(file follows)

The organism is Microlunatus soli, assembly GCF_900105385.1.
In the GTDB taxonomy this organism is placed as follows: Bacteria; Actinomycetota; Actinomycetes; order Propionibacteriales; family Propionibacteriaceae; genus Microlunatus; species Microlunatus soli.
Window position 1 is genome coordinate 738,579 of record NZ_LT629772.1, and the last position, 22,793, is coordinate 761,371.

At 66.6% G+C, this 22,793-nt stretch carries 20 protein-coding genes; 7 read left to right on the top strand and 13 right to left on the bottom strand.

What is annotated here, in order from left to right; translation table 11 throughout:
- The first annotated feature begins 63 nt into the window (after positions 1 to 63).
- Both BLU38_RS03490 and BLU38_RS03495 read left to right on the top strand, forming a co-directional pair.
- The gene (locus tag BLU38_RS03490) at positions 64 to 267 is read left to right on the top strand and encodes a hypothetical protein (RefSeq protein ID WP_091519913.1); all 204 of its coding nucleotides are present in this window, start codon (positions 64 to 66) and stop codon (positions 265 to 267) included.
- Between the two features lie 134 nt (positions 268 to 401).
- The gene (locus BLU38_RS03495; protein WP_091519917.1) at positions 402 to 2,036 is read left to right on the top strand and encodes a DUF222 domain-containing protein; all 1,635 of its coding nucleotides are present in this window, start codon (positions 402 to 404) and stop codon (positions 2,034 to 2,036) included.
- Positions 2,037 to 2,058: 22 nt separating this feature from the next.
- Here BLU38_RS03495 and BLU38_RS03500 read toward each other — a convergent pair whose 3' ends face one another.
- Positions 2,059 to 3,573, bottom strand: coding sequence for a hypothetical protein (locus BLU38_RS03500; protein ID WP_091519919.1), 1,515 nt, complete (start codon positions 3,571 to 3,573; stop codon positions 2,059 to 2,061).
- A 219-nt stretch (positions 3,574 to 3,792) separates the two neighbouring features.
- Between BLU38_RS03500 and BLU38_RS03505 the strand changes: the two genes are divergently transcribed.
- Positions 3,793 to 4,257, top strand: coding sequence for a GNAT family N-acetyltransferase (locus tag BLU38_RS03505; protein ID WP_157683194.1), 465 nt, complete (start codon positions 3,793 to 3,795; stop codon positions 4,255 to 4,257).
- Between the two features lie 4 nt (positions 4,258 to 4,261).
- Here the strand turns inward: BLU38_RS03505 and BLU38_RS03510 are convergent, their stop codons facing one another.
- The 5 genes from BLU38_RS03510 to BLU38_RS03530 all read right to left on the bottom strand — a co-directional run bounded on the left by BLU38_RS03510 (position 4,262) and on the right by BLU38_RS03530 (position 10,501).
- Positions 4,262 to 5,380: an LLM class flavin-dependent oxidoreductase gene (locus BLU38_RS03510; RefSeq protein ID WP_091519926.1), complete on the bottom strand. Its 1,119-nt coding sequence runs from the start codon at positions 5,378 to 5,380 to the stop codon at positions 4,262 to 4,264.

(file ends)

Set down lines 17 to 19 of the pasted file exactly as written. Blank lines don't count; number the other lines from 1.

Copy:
- Between the two features lie 4 nt (positions 4,258 to 4,261).
- Here the strand turns inward: BLU38_RS03505 and BLU38_RS03510 are convergent, their stop codons facing one another.
- The 5 genes from BLU38_RS03510 to BLU38_RS03530 all read right to left on the bottom strand — a co-directional run bounded on the left by BLU38_RS03510 (position 4,262) and on the right by BLU38_RS03530 (position 10,501).